Astrocyte Morphology Determines Properties Of Astroglial Networks
1 Institute of Cellular Neurosciences, University of Bonn Medical School, Bonn, Germany.
2 Institute of Cellular Neurosciences, University of Bonn Medical School, Bonn, Germany. UCL Institute of Neurology, UCL, London, United Kingdom. German Centre for Neurodegenerative Diseases (DZNE), Bonn, Germany.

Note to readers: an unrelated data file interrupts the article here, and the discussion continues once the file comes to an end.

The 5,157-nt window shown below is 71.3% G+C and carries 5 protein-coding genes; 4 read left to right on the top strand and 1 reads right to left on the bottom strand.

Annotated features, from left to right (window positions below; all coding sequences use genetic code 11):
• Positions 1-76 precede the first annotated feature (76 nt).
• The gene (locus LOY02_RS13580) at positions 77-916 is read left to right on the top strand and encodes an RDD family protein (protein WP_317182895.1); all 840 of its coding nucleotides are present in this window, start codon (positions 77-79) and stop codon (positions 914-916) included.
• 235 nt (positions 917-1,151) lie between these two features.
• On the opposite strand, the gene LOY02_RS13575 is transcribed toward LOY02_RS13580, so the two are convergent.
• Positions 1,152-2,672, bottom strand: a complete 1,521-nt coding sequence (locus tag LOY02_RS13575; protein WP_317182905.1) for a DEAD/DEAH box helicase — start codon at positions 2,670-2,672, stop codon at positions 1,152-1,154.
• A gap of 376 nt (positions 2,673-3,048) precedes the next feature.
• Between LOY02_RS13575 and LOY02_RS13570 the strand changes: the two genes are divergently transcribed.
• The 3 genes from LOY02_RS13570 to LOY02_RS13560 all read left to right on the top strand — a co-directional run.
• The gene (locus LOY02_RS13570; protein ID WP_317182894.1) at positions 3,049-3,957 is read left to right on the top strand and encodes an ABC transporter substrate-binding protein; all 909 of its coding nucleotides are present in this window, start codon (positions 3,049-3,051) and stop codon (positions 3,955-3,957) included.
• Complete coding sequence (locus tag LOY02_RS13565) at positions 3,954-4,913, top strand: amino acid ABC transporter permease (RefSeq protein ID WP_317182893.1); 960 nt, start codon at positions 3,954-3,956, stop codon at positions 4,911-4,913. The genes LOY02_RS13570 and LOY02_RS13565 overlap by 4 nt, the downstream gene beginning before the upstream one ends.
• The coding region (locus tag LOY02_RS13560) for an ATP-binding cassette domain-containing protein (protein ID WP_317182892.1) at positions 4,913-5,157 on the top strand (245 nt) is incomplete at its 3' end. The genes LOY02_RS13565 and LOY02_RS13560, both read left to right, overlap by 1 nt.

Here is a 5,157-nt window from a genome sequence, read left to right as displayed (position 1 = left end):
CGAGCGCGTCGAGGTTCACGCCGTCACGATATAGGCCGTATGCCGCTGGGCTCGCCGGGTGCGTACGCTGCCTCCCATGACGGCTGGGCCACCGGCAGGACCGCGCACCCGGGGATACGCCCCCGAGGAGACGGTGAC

Astrocytes form large networks throughout the brain. In the hippocampal CA1 region, astrocytes are connected by gap junctions that are mainly composed of GJα1 (connexin 43) and GJβ6 (connexin 30). Together, these proteins form a hexameric structure called connexons which can connect two adjacent cells by forming gap junctions. This astroglial gap junction coupling is important for various processes such as distribution of metabolites and regulation of synaptic transmission and plasticity. Previous experiments from our laboratory showed that induction of long-term potentiation and epileptiform activity rapidly changes the morphology of astrocyte and the diffusion within and between astrocytes in acute hippocampal slices. Therefore, we investigated the fundamental relationship between astrocytic structure and the strength of astroglial coupling using combinations of two-photon excitation fluorescence microscopy and electrophysiology. We found that the primary morphological determinant of coupling strength is the complexity of the astroglial branching pattern rather than the total intracellular volume available for diffusion. Using fluorescence recovery after photobleaching, we could also reveal that changes of intracellular diffusivity do not explain the link between astroglial morphological complexity and coupling. Moreover, we also showed, by analyzing the location and density of connexin 30 and 43, that the astrocyte structure does not define the pattern of gap junction formation between astrocytes. We are now investigating if a modifying astrocyte morphology using viral tools also modifies the connectivity within the astrocyte coupled network.